tidings had gone through Castille how my Cid was banished from the
land, and great was the sorrow of the people. Some left their houses to
follow him, others forsook their honourable offices which they held.
And that day a hundred and fifteen knights assembled at the bridge of
Arlanzon, all in quest of my Cid; and there Martin Antolinez joined
them, and they rode on together to St. Pedro's. And when he of Bivar
knew what a goodly company were coming to join him, he rejoiced in his
own strength, and rode out to meet them and greeted them full
courteously; and they kissed his hand, and he said to them, I pray to
God that I may one day requite ye well, because ye have forsaken your
houses and your heritages for my sake, and I trust that I shall pay ye
two fold. Six days of the term allotted were now gone, and three only
remained: if after that time he should be found, within the King's
dominions, neither for gold nor for silver could he then escape. That
day they feasted together, and when it was evening the Cid distributed
among them, all that he had, giving to each man according to what he
was; and he told them that they must meet at mass after matins, and
depart at that early hour. Before the cock crew they were ready, and
the Abbot said the mass of the Holy Trinity, and when it was done they
left the church and went to horse. And my Cid embraced Dona Ximena and
his daughters, and blest them; and the parting between them was like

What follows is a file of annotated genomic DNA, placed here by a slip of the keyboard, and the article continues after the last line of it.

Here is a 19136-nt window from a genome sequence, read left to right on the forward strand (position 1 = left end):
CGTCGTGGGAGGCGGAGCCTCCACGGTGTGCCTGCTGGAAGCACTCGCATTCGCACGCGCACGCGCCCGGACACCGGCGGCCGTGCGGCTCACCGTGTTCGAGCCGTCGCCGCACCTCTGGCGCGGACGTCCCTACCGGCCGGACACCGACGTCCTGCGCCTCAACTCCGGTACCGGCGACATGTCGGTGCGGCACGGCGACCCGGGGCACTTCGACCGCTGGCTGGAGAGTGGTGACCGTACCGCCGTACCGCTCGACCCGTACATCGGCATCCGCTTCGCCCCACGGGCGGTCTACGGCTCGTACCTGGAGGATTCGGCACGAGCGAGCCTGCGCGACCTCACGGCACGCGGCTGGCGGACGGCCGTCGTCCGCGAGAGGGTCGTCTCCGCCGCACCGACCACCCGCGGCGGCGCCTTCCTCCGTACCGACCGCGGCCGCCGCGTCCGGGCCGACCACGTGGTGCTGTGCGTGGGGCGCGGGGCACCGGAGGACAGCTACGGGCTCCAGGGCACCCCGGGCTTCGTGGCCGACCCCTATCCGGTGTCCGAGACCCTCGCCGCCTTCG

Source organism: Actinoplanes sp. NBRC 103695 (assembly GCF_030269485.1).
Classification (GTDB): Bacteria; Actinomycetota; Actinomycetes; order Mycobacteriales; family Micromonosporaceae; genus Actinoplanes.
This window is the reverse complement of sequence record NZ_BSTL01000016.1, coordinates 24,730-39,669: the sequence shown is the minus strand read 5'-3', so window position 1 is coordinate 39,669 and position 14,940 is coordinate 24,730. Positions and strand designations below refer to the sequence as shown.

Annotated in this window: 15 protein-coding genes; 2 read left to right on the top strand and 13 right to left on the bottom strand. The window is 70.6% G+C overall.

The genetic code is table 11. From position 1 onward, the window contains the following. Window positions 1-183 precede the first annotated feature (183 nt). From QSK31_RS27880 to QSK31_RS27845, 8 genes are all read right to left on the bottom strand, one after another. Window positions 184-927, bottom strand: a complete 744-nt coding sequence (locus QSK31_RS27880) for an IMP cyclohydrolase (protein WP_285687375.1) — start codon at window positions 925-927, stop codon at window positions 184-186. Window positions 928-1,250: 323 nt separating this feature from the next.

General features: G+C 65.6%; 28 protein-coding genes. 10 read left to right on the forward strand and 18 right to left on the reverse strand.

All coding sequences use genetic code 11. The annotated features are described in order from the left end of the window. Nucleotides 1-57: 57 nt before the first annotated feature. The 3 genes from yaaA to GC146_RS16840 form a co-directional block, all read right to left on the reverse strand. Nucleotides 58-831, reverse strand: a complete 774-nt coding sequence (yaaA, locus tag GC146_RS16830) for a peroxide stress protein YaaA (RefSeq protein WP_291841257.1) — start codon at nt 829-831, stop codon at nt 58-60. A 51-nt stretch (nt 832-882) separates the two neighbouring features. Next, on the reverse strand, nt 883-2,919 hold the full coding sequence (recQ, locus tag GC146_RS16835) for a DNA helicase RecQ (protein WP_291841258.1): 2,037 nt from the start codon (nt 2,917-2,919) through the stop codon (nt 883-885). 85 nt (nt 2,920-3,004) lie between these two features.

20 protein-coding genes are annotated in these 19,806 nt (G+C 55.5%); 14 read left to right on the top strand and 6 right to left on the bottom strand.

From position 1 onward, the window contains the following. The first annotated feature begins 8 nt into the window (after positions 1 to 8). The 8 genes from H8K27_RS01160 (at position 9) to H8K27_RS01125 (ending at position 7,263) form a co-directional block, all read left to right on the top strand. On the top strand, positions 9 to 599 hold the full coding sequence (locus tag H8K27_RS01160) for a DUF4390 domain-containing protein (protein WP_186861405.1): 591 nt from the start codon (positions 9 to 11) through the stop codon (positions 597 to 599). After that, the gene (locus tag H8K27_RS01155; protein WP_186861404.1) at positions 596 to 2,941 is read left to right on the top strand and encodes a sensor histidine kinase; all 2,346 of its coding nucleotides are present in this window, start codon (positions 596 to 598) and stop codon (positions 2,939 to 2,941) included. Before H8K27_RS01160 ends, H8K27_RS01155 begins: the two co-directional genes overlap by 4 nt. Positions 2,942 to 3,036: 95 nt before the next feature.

separating the nail from the quick flesh: and he wept and continued to
look round after them. Then Alvar Fanez came up to him and said, Where
is your courage, my Cid? In a good hour were you born of woman. Think
of our road now; these sorrows will yet be turned into joy. And the Cid
spake again to the Abbot, commending his family to his care;--well did
the Abbot know that he should one day receive good guerdon. And as he
took leave of the Cid, Alvar Fanez said to him, Abbot, if you see any
who come to follow us, tell them what route we take, and bid them make
speed, for they may reach us either in the waste or in the peopled
country. And then they loosed the reins and pricked forward.

XXV. That night my Cid lay at Spinar de Can, and people flocked to him
from all parts, and early on the morrow he set out; Santestevan lay on
his left hand, which is a good city, and Ahilon on the right, which
belongs to the Moors, and he passed by Alcobiella, which is the
boundary of Castille. And he went by the Calzada de Quinea, and crost
the Douro upon rafts. That night, being the eighth, they rested at
Figeruela, and more adventurers came to join him. And when my Cid was
fast asleep, the Angel Gabriel appeared to him in a vision, and said,
Go on boldly and fear nothing; for everything shall go well with thee
as long as thou livest, and all the things which thou beginnest, thou
shalt bring to good end, and thou shalt be rich and honourable. And the
Cid awoke and blest himself; and he crost his forehead and rose from
his bed, and knelt down and gave thanks to God for the mercy which he
had vouchsafed him, being right joyful because of the vision. Early on
the morrow they set forth; now this was the last day of the nine. And
they went on towards the Sierra de Miedes. Before sunset the Cid halted
and took account of his company; there were three hundred lances, all
with streamers, besides foot-soldiers. And he said unto them, Now take
and eat, for we must pass this great and wild Sierra, that we may quit
the land of King Alfonso this night. To-morrow he who seeks us may find
us. So they passed the Sierra that night.


I. Now hath my Cid left the kingdom of King Don Alfonso, and entered
the country of the Moors. And at day-break they were near the brow of
the Sierra, and they halted there upon the top of the mountains, and
gave barley to their horses, and remained there until evening. And they